Truth Matters.

Dear Liberal Arts Education

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An opinion piece from Trevor Erickson

Trevor Erickson

Dear Liberal Arts Education (LAE),

This is my official ‘thanks’ to you for the bittersweet symphony you have made out of my early 20s. You met me under fluorescents and footnotes, putting all authority under microscope. I am convinced that is a very good thing, except that my soul is in knots: I can’t use my one voice without five others telling me I’m full of it.

It wasn’t always like this.

It began, you see, when an eighteen-year old punk arrived on campus. He loved Jesus and was haplessly convinced that nobody was following Jesus like he was. As far as he cared, Jesus was Master, the Bible was true, and love was an uncomplicated legacy worth leaving. He’d take walks along Lake Valentine late at night, confident about what a life was and why it was to be lived.

Seasons changed, and slowly you tied the knots in me. Words and thoughts, once an opportunity for intimacy, became full of split ends. Love is still a journey, but now I only see potholes on the road and, well, forgive me if every next step feels wrong. Jesus is still Lord, somehow, but I took a walk along Valentine recently and the only thing I felt was a frump in my eyebrows. I think it’s where I store my questions. It’s throbbing.

See, LAE, I’m a youth pastor now. I am the guy who gets reimbursed for buying 24-packs of Mountain Dew. Now, I can’t lie to you: that’s still hilarious to me. But I’m also giving the sex talk eventually — you know, like you do when you’re a youth pastor — and that’s just south of terrifying. LAE, you sound the alarm on how not to talk about things, but I need help learning how to talk about them. You can’t just move my stuff out, get in your hatchback, and leave. That’s bad friendship 101.

Don’t get me wrong, LAE: you and I aren’t totally enemies. Grabbing half-price apps with my old high school buddies is all the better now that I can utter phrases like ‘cognitive dissonance’ and ‘microagression theory’ while I drench my wings in ranch dressing. I can now explain why I only drink fair-trade coffee, even if there’s a split second where I stare into the blank, wondering if I just said that because I’m afraid of telling the person across from me who I actually am then and there.

Maybe you will call me anti-intellectual. I hope you don’t misunderstand me, LAE. I like big words, being right, and quoting from obscure C.S. Lewis books. And beyond the pride, you have made me a little less proud. And that’s no small thing, considering I came here actually believing I wasn’t a hot mess.

But forgive me if you find me briefly distracted under the fluorescent lights this year. It’s just that I’m in my senior year now and I’m just starting to glimpse little flashbacks of what truly shaped me. It feels stupid writing it, honestly, but it’s little things.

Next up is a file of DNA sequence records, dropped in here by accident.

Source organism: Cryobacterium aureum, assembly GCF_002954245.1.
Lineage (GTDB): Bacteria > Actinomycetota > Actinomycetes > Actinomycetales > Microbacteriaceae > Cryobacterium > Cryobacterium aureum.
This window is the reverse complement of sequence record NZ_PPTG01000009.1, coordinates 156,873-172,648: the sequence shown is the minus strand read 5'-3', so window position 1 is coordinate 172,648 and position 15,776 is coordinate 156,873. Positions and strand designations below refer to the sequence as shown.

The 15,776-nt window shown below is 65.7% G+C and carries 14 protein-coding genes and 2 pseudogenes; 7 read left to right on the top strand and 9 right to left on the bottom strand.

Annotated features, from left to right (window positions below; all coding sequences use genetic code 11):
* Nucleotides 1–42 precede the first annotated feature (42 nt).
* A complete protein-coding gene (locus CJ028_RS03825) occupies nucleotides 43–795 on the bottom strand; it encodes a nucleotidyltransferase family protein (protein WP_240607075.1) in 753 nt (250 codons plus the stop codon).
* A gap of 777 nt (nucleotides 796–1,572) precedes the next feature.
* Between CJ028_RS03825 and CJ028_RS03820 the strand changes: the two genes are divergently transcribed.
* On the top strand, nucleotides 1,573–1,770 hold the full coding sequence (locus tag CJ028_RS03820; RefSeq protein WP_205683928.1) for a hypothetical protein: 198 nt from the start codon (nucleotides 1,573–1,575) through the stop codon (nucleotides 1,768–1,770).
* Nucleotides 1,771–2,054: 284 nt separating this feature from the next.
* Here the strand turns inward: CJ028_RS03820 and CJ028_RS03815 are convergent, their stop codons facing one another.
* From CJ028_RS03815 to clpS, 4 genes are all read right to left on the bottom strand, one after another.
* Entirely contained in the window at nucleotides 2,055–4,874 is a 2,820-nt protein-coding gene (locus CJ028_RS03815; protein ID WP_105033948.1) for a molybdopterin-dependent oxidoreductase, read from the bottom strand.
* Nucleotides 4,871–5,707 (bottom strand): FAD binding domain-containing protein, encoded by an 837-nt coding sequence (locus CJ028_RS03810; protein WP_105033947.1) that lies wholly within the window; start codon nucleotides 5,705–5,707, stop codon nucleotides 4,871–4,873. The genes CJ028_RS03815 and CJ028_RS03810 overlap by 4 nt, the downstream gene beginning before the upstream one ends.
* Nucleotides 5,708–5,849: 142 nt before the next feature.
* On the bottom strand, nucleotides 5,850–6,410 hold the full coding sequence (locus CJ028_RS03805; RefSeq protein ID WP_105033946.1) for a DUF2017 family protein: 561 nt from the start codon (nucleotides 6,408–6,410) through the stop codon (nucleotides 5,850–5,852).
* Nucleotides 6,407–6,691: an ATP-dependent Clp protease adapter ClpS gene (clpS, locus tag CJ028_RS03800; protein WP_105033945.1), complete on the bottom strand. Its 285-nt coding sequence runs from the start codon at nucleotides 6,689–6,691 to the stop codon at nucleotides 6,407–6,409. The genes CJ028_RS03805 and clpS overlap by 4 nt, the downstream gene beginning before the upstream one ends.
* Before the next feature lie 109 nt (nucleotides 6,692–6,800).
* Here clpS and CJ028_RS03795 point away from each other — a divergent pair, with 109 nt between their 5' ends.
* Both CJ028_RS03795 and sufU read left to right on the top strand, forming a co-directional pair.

It’s the department chair who listened humbly and chuckled joyfully during Welcome Week when I wondered if the Bible shouldn’t be the place where we get theology. It’s my adviser, who has untied knots in my life simply by being available longer than it took to clear me for registration. He wears a Hawaiian shirt most days, I think he owns a half-dozen pairs of leather sandals and I have never seen him drinking the same bottled tea. I love him for it.

It’s my missional theology professor who wasn’t afraid to show up tired and haggled because he was deeply committed to the idea that ministry was more than a savior complex, but instead a sharing of space between vulnerable persons. I’d hate ministry if it weren’t for him, and that’s actually not an overstatement.

It’s the professor who owns a dog named Freckles and calls a regular meeting with his friends “Lords of the Roundtable.” It’s the Bible professor who prayed for me every class period while I was hospitalized with pneumonia. It’s the church history professor who regularly cries about Jesus’ resurrection, self-knowledge and the way women have been oppressed by the church over two millennia.

LAE, as you crowd me with voices and question all things, these people have been simple clarity. I might even call them gospel. They have not untied all the knots, but they have waited with me in the tension. They have shown me that faith and doubt are secretly best friends, and out of their friendship comes simple beauty.

They have shown me that it’s good to believe the Good News and even better to actually wait on it. But above all, they have shown me that Good News is something that we are, toward each other and the world immediately in front of us. Through our fragile selves and amid our imperfect community, we hint at a Jesus who is actually making all things new.

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